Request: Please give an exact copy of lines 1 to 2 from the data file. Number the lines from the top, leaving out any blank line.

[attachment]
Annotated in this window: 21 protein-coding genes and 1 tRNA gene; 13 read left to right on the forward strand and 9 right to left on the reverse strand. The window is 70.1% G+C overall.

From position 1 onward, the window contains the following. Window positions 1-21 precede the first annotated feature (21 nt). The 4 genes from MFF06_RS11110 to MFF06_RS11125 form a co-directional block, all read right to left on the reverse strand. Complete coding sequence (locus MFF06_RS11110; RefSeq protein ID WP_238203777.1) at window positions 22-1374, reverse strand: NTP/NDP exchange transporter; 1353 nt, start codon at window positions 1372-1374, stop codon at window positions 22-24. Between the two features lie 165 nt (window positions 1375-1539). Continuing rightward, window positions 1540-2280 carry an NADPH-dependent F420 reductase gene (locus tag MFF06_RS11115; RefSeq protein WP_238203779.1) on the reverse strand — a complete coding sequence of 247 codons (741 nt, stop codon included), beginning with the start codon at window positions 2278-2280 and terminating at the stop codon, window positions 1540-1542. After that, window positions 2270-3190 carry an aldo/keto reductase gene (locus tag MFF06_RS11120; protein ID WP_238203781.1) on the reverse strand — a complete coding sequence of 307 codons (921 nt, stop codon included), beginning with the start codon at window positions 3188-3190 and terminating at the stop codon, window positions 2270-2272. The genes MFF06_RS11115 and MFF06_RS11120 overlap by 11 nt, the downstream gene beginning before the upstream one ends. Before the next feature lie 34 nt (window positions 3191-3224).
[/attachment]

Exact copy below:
Annotated in this window: 21 protein-coding genes and 1 tRNA gene; 13 read left to right on the forward strand and 9 right to left on the reverse strand. The window is 70.1% G+C overall.

From position 1 onward, the window contains the following. Window positions 1-21 precede the first annotated feature (21 nt). The 4 genes from MFF06_RS11110 to MFF06_RS11125 form a co-directional block, all read right to left on the reverse strand. Complete coding sequence (locus MFF06_RS11110; RefSeq protein ID WP_238203777.1) at window positions 22-1374, reverse strand: NTP/NDP exchange transporter; 1353 nt, start codon at window positions 1372-1374, stop codon at window positions 22-24. Between the two features lie 165 nt (window positions 1375-1539). Continuing rightward, window positions 1540-2280 carry an NADPH-dependent F420 reductase gene (locus tag MFF06_RS11115; RefSeq protein WP_238203779.1) on the reverse strand — a complete coding sequence of 247 codons (741 nt, stop codon included), beginning with the start codon at window positions 2278-2280 and terminating at the stop codon, window positions 1540-1542. After that, window positions 2270-3190 carry an aldo/keto reductase gene (locus tag MFF06_RS11120; protein ID WP_238203781.1) on the reverse strand — a complete coding sequence of 307 codons (921 nt, stop codon included), beginning with the start codon at window positions 3188-3190 and terminating at the stop codon, window positions 2270-2272. The genes MFF06_RS11115 and MFF06_RS11120 overlap by 11 nt, the downstream gene beginning before the upstream one ends. Before the next feature lie 34 nt (window positions 3191-3224).